You may believe that living together is a good way to find out if you are compatible —a sort of “test drive” that will improve your chances for marital success. While this seems to make sense intuitively, actually the opposite is true. Research indicates that couples who cohabit before marriage have a 50% higher divorce rate than those who don’t. These couples also have higher rates of domestic violence and are more likely to be involved in sexual affairs. If a cohabiting couple gets pregnant, there is a high probability that the man will leave the relationship within two years, resulting in a single mom raising a fatherless child. The best way to test your compatibility for marriage is to abstain from sex, date for at least one year before engagement and participate in a structured, premarital counseling program, which includes psychological testing. (Bill Maier, Ph.D.)

• There’s no condom for the brain or the heart. So when you have sex before marriage you’re playing with fire that will most certainly burn you at some point in your life… especially in your marriage relationship. (Unknown)

When you’re intimate with someone other than your spouse, you’ll have those memories from “the other person” to come back to haunt you later. (And the enemy of our faith would like nothing better than to have weapons available to use to unsettle your thoughts toward your spouse at a later date.) What if the other person kisses better or does other intimate actions with you that you eventually remember enjoying better than the love-making you’re experiencing with your spouse? It’s better to have nothing in your memory bank with which to compare those intimate times than to have those thoughts trying to crowd into your mind as you’re being intimate with your spouse. (Cindy Wright)

• Unless she’s married she should give him no reason to presume she belongs to him. (Elisabeth Elliot)

• You aren’t to “know” of someone [sexually] outside of marriage. (Elisabeth Elliot)

But do not let immorality or any impurity or greed even be named among you, as is the proper among saints; and no filthiness and silly talk, or coarse jesting, which are not fitting, but rather giving of thanks. (Ephesians 5:3-4 NASB)

• Immoral sex is never safe sex. (Dennis McCallum and Gary DeLashmutt, The Myth of Romance)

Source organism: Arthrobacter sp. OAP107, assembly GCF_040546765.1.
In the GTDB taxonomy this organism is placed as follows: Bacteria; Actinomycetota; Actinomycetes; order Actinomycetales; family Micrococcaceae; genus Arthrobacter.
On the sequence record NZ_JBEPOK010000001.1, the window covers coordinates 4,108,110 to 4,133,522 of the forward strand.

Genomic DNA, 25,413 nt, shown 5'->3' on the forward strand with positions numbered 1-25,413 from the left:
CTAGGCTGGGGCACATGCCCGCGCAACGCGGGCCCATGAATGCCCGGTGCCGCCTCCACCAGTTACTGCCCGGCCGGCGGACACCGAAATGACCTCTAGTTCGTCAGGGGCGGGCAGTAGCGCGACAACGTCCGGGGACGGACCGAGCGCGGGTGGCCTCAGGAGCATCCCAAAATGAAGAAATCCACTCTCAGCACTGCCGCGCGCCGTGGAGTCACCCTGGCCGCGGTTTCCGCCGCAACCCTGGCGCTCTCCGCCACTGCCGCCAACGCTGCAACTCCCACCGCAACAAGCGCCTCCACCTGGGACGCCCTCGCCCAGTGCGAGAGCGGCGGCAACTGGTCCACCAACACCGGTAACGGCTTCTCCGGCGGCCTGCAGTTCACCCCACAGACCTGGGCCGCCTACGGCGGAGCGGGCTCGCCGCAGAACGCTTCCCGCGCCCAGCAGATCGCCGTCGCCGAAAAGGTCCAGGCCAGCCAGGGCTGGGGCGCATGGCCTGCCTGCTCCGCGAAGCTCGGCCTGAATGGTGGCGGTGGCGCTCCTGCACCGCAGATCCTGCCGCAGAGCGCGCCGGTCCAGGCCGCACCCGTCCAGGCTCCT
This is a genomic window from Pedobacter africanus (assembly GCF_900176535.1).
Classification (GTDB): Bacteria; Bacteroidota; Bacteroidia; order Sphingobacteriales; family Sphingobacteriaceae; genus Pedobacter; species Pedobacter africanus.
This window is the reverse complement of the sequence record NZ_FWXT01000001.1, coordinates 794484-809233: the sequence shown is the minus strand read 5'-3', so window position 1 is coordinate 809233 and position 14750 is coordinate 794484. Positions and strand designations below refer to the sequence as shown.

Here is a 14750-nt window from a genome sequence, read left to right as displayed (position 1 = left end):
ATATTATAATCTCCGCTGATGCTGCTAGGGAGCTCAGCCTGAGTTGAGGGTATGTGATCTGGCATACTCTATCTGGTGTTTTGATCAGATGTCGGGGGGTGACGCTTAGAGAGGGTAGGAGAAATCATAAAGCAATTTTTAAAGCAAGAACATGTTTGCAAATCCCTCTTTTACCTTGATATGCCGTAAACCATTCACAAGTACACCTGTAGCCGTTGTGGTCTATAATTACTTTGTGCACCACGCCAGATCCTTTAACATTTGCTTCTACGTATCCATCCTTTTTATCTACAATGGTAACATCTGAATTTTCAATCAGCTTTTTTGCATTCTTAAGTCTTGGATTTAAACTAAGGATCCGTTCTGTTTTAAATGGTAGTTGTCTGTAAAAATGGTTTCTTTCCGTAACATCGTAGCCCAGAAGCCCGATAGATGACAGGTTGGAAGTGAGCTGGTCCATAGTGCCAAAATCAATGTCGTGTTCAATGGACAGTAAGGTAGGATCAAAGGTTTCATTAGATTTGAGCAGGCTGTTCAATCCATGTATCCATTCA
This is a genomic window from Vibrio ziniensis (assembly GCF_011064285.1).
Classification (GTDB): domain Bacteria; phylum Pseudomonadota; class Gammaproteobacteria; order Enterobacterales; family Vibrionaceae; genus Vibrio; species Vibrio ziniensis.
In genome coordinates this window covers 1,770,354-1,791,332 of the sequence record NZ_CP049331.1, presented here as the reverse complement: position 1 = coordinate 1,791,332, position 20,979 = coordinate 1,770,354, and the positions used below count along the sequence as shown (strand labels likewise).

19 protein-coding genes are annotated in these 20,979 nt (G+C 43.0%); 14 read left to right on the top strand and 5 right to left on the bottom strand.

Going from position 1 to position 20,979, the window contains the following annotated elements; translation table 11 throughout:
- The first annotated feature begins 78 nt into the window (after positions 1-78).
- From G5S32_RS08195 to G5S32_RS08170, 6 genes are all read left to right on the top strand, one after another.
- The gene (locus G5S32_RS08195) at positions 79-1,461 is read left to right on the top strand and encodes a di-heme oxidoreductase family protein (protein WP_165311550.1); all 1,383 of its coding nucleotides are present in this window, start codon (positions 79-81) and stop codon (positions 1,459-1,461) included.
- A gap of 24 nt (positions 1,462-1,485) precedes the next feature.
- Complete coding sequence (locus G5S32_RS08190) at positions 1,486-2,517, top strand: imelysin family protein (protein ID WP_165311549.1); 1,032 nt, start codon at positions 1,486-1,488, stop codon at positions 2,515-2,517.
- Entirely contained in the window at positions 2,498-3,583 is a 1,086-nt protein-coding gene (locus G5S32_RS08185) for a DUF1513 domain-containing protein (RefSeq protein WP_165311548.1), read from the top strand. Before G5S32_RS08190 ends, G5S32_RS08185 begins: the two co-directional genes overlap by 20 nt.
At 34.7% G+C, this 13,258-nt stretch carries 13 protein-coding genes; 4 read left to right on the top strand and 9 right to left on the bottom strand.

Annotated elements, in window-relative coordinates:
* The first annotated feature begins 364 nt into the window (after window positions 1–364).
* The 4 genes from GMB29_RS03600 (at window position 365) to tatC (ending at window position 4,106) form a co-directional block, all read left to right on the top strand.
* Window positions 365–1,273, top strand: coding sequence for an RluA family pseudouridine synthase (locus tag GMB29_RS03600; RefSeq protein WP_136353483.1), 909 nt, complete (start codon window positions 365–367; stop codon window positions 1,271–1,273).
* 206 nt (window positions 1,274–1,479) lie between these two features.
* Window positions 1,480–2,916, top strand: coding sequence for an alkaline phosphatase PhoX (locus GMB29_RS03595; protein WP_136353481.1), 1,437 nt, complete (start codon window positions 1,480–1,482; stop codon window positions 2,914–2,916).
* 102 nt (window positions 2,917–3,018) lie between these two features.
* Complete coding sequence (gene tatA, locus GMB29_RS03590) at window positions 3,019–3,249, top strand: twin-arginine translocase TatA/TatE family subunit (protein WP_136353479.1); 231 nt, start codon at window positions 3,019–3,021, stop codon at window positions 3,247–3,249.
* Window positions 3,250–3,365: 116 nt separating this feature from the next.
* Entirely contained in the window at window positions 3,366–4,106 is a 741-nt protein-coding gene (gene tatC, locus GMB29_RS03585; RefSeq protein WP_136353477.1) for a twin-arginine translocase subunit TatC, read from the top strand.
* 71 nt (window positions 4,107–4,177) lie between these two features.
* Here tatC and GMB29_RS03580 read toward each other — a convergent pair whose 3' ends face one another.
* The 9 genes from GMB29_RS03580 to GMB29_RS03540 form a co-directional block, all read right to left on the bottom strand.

• The consequences of pre-marriage sexual experiences carry over into marriage and you’ll have to deal with them. They don’t go away once you’re married. The past partners and experiences will come into your relationship with your husband. There’ll be insecurities on both sides: “Am I good enough? Is she comparing me to them?” The world tells you, “You need to see if you’re compatible sexually. They might be the one, so go ahead.” But God says, “Trust me, I have someone for you and when you marry that person you won’t regret saving yourself. If you don’t, when you finally marry, you’ll have wished with everything in you that you had waited and kept your marriage bed undefiled (Hebrews 13:4).” A wise person once told me, “You’ll never regret taking it slow in relationships, but you’ll always regret going too fast.” (Diane Montgomery, from article, “Sexual Purity Means Using Protection”)
We are to refuse to take, exploit, cheapen, defraud, or substitute sexual activity for genuine love and authentic intimacy. In order to understand this paradigm, we’ve got to remember that sex is not wrong and God is no prude. Sex is not a sin to be avoided but a gift to be cherished. You and I want genuine intimacy. We want to have relationships that matter. We long for someone to feel deeply loved because of us. We also want to be loved and cherished and cared for by someone else. [In Ephesians 5:3-4, the Apostle] Paul says certain things will squelch and destroy love and break relationships. These are crucial warnings. If we are going to love somebody, we will not take, exploit, or cheapen him or her. We will not engage in sexual activity to create pseudo-intimacy that’s false because we don’t really care and we’re not really committed. We won’t substitute sex for authentic intimacy. (Chip Ingram, Love, Sex, and Lasting Relationships)

• MARRIAGE MYTH: Couples who live together before marriage, and are thus able to test how well suited they are for each other, have more satisfying and longer-lasting marriages than couples that don’t. Many studies have found that those who live together before marriage have less satisfying marriages and a considerably higher chance of eventually breaking up. One reason is that people who cohabit may be more skittish of commitment and more likely to call it quits when problems arise. In addition, the very act of living together may lead to attitudes that make happy marriages more difficult. The findings of one recent study, for example, suggest, “There may be less motivation for cohabiting partners to develop their conflict resolution and support skills.” (Smartmarriages® Subject: Top 10 Myths of Marriage- Popenoe/Piece of Paper schedule)

• MYTH #1: Living together is a good way to “test the water.” Many couples say that they want to live together to see if they are compatible, not realizing that cohabitation is more a preparation for divorce than a way to strengthen the likelihood of a successful marriage —the divorce rates of women who cohabit are nearly 80 percent higher than those who do not. In fact, studies indicate that cohabiting couples have lower marital quality and increased risk of divorce. Further, cohabiting relationships tend to be fragile and relatively short in duration; less than half of cohabiting relationships last five or more years. Typically, they last about 18 months. (Janice Shaw Crouse PhD, from the Crosswalk article, “The Myths and Reality of Living Together Without Marriage”)